Outside the Smith’s on Durango Drive and Elkhorn Road, bell ringer James Liebmann — with a cup of coffee and a white Salvation Army bell in hand — gives a wave and a smile to all who pass.
Liebmann, 73, has been a fixture of the grocery store during the holiday season for seven years and does what he can to put people in a charitable mood: telling jokes, complimenting kids on their light-up sneakers, directing traffic when the parking lot is congested and helping customers carry their groceries.
“The Salvation Army has helped me so much,” Liebmann said. The former Teamsters Local 631 union member received culinary workforce training from the nonprofit after workforce opportunities with local conventions tapered off following 9/11.
He usually collects more than $10,000 in donations while working for the organization between Black Friday and Christmas Eve each year, but he hopes to beat his 2006 record of $12,600. All kettle donations will go to local causes such as the charity’s after-school program, homeless campus and veteran services, according to Salvation Army’s website.
But not all organizations collecting donations are so transparent. With a majority of donations given at the end of the year, nonprofit experts say donors should make sure they’re giving to legitimate causes this holiday season.
Las Vegas resident Ferenc Beres said he constantly gets scam calls asking for donations.
“We probably get maybe 15, 20 during the holiday season,” he said after donating to the Salvation Army kettle Thursday. “We got (a call) two days ago.”
Beres has become more skeptical of callers and now researches online before donating to see how high administrative costs are and where the money goes.
There is no data available on the number of fraudulent nonprofit organizations at work, but they’re likely to increase their activity around this time of the year, said Rick Cohen, chief communications officer for the Washington D.C.-based National Council of Nonprofits.
“There’s a giving spirit around the holiday season,” he said.
According to software company Network for Good, 29 percent of all donations in 2015 were given in December, with 11 percent occurring in the last three days of the year.
“A majority of giving happens in the last few months of the year, so I would assume a majority of scams would as well,” said Alexandra Acker-Lyons, president and founder of California-based philanthropic consulting firm AL Advising.
With more than 7,250 nonprofit organizations in Nevada — according to a 2016 report from D.C.-based coalition Independent Sector — it can be difficult to sort the good from the bad.
“In all my years of being in Las Vegas … I can’t picture a holiday season when there wasn’t a scam going on,” said Julie Murray, CEO and principal of Las Vegas-based philanthropy advising company Moonridge Group. “When you have that many, it’s hard to determine the ones that are effective.”
These sort of scams have an adverse effect on legitimate nonprofits, Murray said.
“The nonprofits are already working so hard to do their services, and the scammers make it more difficult,” she said.
Fifty-seven percent of nonprofits already can’t meet rising demand for services, according to 2018 data from Nonprofit Finance Fund’s State of the Nonprofit Sector Survey. That percentage is likely to increase with fewer people donating every year; 24 percent of taxpayers reported making a charitable gift in 2015, down from 30 percent just a decade earlier, according to Internal Revenue Service data.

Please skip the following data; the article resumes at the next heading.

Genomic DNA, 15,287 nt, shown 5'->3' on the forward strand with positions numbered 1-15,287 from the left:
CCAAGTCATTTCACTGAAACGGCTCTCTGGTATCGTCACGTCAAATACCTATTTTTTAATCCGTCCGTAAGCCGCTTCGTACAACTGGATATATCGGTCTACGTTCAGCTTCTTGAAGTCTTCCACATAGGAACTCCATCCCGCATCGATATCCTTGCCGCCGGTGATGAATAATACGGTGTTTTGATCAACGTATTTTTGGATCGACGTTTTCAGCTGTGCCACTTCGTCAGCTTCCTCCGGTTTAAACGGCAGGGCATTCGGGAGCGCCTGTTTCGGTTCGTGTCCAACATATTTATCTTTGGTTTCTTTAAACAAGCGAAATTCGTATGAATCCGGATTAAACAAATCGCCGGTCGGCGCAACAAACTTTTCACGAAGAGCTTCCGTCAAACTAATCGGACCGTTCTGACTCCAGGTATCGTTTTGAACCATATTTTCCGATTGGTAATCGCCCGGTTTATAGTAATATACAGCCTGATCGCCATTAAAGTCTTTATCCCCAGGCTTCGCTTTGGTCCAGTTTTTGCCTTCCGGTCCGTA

Cohen said scams could be making consumers more wary to donate.
Scams make “everybody else that much more hesitant when a legitimate organization reaches out,” he said. “That’s really harmful to the legitimate organizations out there that are making a difference every day.”
Ty Baze, associate corps officer at the Salvation Army Southern Nevada, said he believes there’s a good chance these sort of scams make people less likely to donate to nonprofits such as the Salvation Army. Leslee Rogers, the public relations director at the charity, said donors should be cautious when donating to unfamiliar causes.
“I’m wary myself,” Rogers said. “If I don’t know you, you don’t get anything from me.”
Murray said donors should watch out for red flags.
Companies that refuse to give information such as phone numbers, names of staff members or website can be suspicious, Murray said. Legitimate nonprofits also should be able to share their tax identification number if asked.
Scams come in many forms — from emails and letters to in-person requests — but Cohen said most come by phone. Be wary of companies that cold call out of the blue, especially if it’s a charity or cause unfamiliar to the recipient, he said.
“It’s always OK to say no,” Cohen said. “You should never feel pressured into helping others.”
It’s also important to double-check the name of the organization. Some fraudulent companies use names similar to legitimate operations.
“They’ll use a name like the National Cancer Society instead of the American Cancer Society. … Things that sound official and sort of familiar,” Cohen said. “It makes a person doubt themselves.”
The best way to weed out the frauds is simply by searching the internet. Cohen said the IRS’s “Tax Exempt Organization Search” is the best place to for an initial check; entering the name or identification number of an organization will show whether it’s eligible to receive tax-deductible charitable contributions.
“People, especially in this season, want to feel like they’re doing good and giving back,” Acker-Lyons said. But “don’t feel guilted into it. … Well-intentioned people can obviously be misled.”
Contact Bailey Schulz at email@example.com or 702-383-0233. Follow @bailey_schulz on Twitter.